If I could make a 2012 magical wish, it would be to open the front door in January and have no one show up. It will be a time of jubilation, when oncology offices are empty. With that goal, I offer this New Year’s anti-cancer list:
Exercise – moderate exertion, at least 30 of the 1440 minutes of each day, 5 days a week. Increasing data shows exercise prevents cancer.
Smoking – the average smoker lives at least 15 years less than do nonsmokers. This is not a just disgusting habit, it is a lethal addiction. Get help. There are outstanding quit resources.
Sunscreen – sunburn at any age increases the risk of all skin cancers. Despite advances in melanoma therapy, it is still a deadly disease. Avoid sunlamps.
Food – Decrease red meat and fat, increase fruits & vegetables, increase fiber, eat fish at least two times a week, eat tomatoes, blueberries, soy, green tea, & dark chocolate. Limit grilled, barbequed meat.
Coffee – go for it. No significant medical issues. Do not substitute caffeine for sleep. Increasing data suggests adequate sleep increases life span.
Weight – whether it is because of increased diabetes, alternated insulin levels, or high estrogen levels, obesity increases the rate and aggressiveness of cancer. Get your BMI under 30.
Vaccines – If you are at increased risk, get vaccinated for Hepatitis (thus prevent Hepatoma). Teens should also get HPV shots (prevent cervical and anal cancer). Ask your doctor.
Rotten Peanuts & Betel nut chewing – these cause liver tumors in the Penghu Islets and in parts of Asia. Not a worry here, but one cannot be too careful. Stop.
Colonoscopy – Every 10 years starting at age 50 and continue until expected lifespan less then 10. Earlier and more often if polyps or increased risk.
Mammogram – Every 1 – 3 years starting at 40, every 1-2 years starting at 50. Talk with your doctor about your risk. Stop after 70. Women should have their breasts professionally examined at least once a year. Self-exam may be of limited value.
PAP – Starting at age 21, every 2 years if normal until 30, then every 3 years if normal until 65, then stop. More often if positive for HPV or other changes found.
Radiation – Decline discount tour tickets to Fukushima, although Chernobyl’s nightlife has a certain glow. Radon is the second leading cause of lung cancer. Has your house been tested?
Soda – Not much direct research but with high sugars, complex chemicals and constant esophageal irritation, it is highly suspect. As little as possible.
Cell Phones – Despite WHO concerns no reliable study has shown a link between electromagnetic fields and cancer. Power lines appear to be safe. Using a cell phone while driving may run you into a utility pole.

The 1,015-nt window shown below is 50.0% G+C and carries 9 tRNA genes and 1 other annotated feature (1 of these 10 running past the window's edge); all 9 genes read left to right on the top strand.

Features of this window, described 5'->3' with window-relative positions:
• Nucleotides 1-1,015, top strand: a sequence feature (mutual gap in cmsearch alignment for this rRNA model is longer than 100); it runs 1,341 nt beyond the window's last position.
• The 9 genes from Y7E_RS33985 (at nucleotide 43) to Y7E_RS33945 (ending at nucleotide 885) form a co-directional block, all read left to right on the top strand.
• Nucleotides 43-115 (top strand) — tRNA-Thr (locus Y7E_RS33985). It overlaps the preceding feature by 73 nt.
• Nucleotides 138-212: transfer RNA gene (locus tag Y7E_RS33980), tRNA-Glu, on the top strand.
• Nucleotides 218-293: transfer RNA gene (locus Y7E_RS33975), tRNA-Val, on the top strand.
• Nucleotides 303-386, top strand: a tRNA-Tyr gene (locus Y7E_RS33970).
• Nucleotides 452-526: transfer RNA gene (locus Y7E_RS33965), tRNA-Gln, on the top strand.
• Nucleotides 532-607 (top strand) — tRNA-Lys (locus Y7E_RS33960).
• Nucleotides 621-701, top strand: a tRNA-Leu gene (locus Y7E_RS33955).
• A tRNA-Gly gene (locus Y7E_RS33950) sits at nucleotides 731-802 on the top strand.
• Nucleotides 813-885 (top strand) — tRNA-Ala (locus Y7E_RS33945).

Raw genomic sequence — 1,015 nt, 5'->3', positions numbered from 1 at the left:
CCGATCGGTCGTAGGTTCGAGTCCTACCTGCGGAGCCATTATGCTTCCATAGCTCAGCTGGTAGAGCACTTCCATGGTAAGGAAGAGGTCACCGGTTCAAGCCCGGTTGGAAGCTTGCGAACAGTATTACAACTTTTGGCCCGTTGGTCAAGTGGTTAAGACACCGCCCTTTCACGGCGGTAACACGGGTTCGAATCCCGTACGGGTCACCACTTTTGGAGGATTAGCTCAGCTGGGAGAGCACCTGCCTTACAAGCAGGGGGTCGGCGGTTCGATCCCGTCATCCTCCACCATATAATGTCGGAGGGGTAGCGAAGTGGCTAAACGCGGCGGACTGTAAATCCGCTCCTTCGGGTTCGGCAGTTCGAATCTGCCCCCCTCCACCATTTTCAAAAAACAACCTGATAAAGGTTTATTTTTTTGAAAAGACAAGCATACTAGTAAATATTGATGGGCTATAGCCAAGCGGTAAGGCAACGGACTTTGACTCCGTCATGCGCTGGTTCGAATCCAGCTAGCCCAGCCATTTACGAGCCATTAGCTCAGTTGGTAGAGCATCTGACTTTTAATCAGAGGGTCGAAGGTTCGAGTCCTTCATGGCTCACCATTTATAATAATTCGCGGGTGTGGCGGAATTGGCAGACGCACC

Genetic Counseling – if cancer runs in your family, especially younger members, talk to your doctor or a genetic counselor about possible gene testing.
Chemoprevention – Certain drugs can help prevent breast cancer in high-risk women. Aspirin may decrease colon cancer but the data is unclear. Researchers are looking at metformin and finasteride to decrease other cancers.
Alcohol – Bad news here. There is probably no safe amount. Each drink consumed per day, increases cancer by 6 percent or more. Do not drink every day and never more then three drinks a sitting. The balancing act is that 1-2 drinks a day decrease heart disease. Moderation is key.
Sex – Intimacy at least weekly decreases risk of cancer by 23%. No published research here, I just made that up…figured it would help someone on New Years.
Vitamins – Cancer data very confusing and vitamin factories publish a lot of exaggeration and lies. Probably should take Calcium with D, folate if you drink or do not eat fruit & vegetables, avoid supplemental iron unless prescribed, do not take beta-carotene, perhaps take selenium. Multivitamins are useless for those who eat a balanced diet. Take omega-3 if do not eat fish.
Industrial Exposure – If you work in a poorly protected environment where you are worried about radiation, chemicals or dusts contact OSHA, CDC or UMDNJ Environmental Health.
Technology – keep in touch via the Internet with updates in cancer prevention. Do not let the Internet take you away from life. In the end, it is just a video screen.
Stress – While the data is clearer for heart disease, taking time for rest, relaxation and just to find yourself, has to make you more healthy and likely prevents cancer.
Exam – See your doc just for a tune-up, at least once a year. See a specialist (dermatologist, GI, gynecologist…) with special questions.
I really hope you never get cancer. However, remember this. In 2012, most cancer will be cured. If you have a concern or even a question of maybe a concern, see your doctor. After prevention, early detection is our best weapon.
Healthy New Year.